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New Precedents & Research

September 30, 2008

This week I focused on two aspects of last week’s feedback because I wanted to be more thoroughly focused on the aesthetic background of the next prototype. I focused on the Precedents and Research areas which are explained below. Precedents could influence a visualization of free form poetry or a pictographic data visualization.

P R E C E D E N T S: Concrete Poetry, Visual Poetry, & Typographics:

Muriel Cooper

  • one of the first graphic designers to apply her skills to the computer screen
  • make the images on our computers as clear and appealing as the best-designed printed graphics
  • saw typography as a prime element for visual experimentation
  • saw typography as a prime element for visual experimentation
  • experiments with documents and her own texts

The Virtual Shakespeare Project was created to explore the design of a large body of textual information being the complete plays of William Shakespeare. The amount of text is on the order of one million words and the work itself has many structures that can be made visible: speeches, scenes, acts, and so forth. A rendering model was developed that is optimized for rapid navigation and changes in scale. If your viewpoint is close to the text it will be fully rendered. If it is farther away, and therefore smaller on the display, a simplified texture is used in place of each line of text. This technique, called greeking, maintains the overall shape of each line, although individual words are lost. As distance increases to the point where each line of text blurs into the next, each block of text is drawn as a simple rectangle of the same size and overall density. Breaks between the dialog of different characters are used as the delineator for the larger text blocks. Even at a great distance, the reader can still follow who was speaking and how much was said. The final stage comes when the dialogs become so small as to merge together. At this point each scene is rendered as a simple rectangle. As we move back to include ever larger amounts of information in our view, the display of the information becomes more abstract while maintaining visual continuity.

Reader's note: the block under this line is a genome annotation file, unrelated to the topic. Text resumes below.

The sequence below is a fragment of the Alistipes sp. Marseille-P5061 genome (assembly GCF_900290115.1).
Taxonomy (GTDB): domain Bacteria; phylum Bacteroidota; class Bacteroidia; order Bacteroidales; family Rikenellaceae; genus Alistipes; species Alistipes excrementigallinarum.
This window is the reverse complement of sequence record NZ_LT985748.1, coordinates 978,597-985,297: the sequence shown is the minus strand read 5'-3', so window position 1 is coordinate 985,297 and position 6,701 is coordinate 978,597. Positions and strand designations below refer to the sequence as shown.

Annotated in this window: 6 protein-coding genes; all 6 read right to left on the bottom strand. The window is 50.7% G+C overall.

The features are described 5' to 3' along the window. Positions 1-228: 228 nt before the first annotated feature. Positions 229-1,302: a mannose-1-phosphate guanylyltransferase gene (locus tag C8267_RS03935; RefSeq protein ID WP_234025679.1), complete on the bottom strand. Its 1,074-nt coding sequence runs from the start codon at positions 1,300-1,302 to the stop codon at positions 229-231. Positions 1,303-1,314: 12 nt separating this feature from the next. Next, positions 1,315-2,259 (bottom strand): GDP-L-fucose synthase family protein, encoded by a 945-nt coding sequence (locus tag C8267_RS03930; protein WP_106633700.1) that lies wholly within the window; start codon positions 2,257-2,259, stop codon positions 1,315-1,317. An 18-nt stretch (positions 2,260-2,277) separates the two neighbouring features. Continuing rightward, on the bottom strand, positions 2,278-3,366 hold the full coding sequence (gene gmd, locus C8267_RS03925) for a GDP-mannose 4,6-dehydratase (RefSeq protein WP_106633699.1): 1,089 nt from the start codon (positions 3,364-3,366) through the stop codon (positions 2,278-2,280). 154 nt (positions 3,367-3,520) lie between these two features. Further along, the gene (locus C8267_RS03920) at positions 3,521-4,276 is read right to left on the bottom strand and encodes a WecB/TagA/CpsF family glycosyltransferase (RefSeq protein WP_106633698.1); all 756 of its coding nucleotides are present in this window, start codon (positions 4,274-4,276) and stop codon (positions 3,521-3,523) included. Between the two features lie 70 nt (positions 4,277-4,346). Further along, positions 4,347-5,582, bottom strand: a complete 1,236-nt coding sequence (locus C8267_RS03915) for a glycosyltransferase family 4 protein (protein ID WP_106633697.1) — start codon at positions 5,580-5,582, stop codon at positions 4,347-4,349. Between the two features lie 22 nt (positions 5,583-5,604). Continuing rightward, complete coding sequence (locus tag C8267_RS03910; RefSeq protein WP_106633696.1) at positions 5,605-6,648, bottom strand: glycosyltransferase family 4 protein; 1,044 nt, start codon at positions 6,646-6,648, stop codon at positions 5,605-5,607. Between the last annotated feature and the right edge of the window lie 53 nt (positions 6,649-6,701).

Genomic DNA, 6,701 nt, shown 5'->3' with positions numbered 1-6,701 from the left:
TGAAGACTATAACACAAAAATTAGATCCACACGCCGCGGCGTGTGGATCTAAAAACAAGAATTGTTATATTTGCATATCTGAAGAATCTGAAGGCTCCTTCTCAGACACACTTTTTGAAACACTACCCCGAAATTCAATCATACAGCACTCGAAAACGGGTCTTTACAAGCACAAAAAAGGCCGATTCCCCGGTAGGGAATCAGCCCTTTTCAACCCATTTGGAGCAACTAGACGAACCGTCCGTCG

http://www.research.ibm.com/journal/sj/mit/sectiond/small.html

Some interesting quotes from and about Muriel:

“Designers know a lot about how to control perception, how to present information in some way that helps you find what you need, or what it is they think you need. Information is only useful when it can be understood.”